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Nobelium Makes Russia Leader in Cyberattacks

Microsoft: 58% of Attacks Reported Worldwide Originated From Russia
Nobelium Makes Russia Leader in Cyberattacks
Most cyberattacks over the past year originated in Russia, according to the Microsoft Digital Defense Report. (Photo: Pixabay).

Tech giant Microsoft in its annual Digital Defense Report has highlighted how Russia dominates in the list of countries from which cyberattacks originated between July 2020 and June 2021. Microsoft says 58% of cyberattacks worldwide originated in Russia, and 92% of the Russia-based threat activity came from the nation-state threat group Nobelium.

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Nobelium is the threat group identified as having carried out the attack on SolarWinds and its customers in December 2020. That attack affected nearly 18,000 organizations as the threat group allegedly pushed a malicious backdoor malware into the compromised entities, subsequently affecting several federal agencies along with research centers, schools, hospitals and even Microsoft itself (see: Group Behind SolarWinds Attack Targeted Microsoft Customers).

Citing the large-scale targeting by Nobelium, Microsoft calls the group the "most active nation-state group" during the reporting period. According to the report, Nobelium accounted for 59% of the total activity by all nation-state actors around the globe. Next on the list, at 16%, is Thallium, a North Korea-linked threat actor.

Nobelium's Diversity

Microsoft calls Nobelium's operation "insidious and devastating," citing the diverse techniques that the threat group uses. "It [Nobelium's operation] is much more diverse than just the malicious backdoor. It ranges from password spray and phishing to compromise of third-party providers to facilitate future attacks," the report says.

The report also notes that Nobelium often shifts tactics and changes the verticals it targets. Following the discovery of the SolarWinds compromise, the threat group mainly targeted IT services [45%]. In time, it shifted to targeting governmental institutions and agencies [53%].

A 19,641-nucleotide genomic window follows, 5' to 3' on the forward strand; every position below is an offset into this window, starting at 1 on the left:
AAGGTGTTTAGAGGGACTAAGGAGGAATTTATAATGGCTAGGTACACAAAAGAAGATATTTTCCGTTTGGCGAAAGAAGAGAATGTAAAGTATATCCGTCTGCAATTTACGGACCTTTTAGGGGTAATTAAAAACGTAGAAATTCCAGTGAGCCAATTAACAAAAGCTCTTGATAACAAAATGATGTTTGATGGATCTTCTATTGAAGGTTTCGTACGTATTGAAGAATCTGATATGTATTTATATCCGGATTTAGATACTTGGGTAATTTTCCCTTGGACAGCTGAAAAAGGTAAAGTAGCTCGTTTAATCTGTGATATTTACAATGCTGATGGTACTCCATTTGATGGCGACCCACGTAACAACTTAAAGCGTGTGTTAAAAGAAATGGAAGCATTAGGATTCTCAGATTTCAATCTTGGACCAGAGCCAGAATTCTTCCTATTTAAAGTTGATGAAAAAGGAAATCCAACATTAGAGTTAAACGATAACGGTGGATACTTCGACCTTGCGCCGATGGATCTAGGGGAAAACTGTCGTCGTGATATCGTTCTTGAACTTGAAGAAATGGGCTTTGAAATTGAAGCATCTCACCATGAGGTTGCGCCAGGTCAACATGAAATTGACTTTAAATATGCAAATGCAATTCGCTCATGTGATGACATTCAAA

Motivation of Russian Threat Actors

Microsoft's research team has found evidence that Russian threat actors - including Nobelium, Strontium and Bromine - have attempted to infiltrate user accounts across all continents, but "they predominantly focused on organizations based in the U.S., followed by Ukraine, the U.K. and NATO allies and member states across Europe." Microsoft says Russia's declaration of these countries as being "unfriendly" is a major reason for that.

Intelligence collection was a primary motivation of Russian threat actors, Microsoft notes: "We saw data exfiltration but little evidence of disruptive or destructive activity from the groups we track. Gaining information on the policy plans and intentions of those perceived as adversaries would be standard intelligence requirements for the Russian government agencies to whom the U.S. government attributes much of this activity."

Reuters news agency, citing an undisclosed investigating team, has confirmed that Nobelium laid its hands on some critical data during the SolarWinds hack. The data includes reports on counterintelligence investigations, policies on Russia and its associated individuals, and the United States' response to COVID-19, among others.

Microsoft's report supports this revelation. It states that these threat actors collect intelligence for their own improvement and to support their current and future operational planning. Microsoft says the threat actors accessed the following information on their victims' systems and networks:

  • Sanctions policy;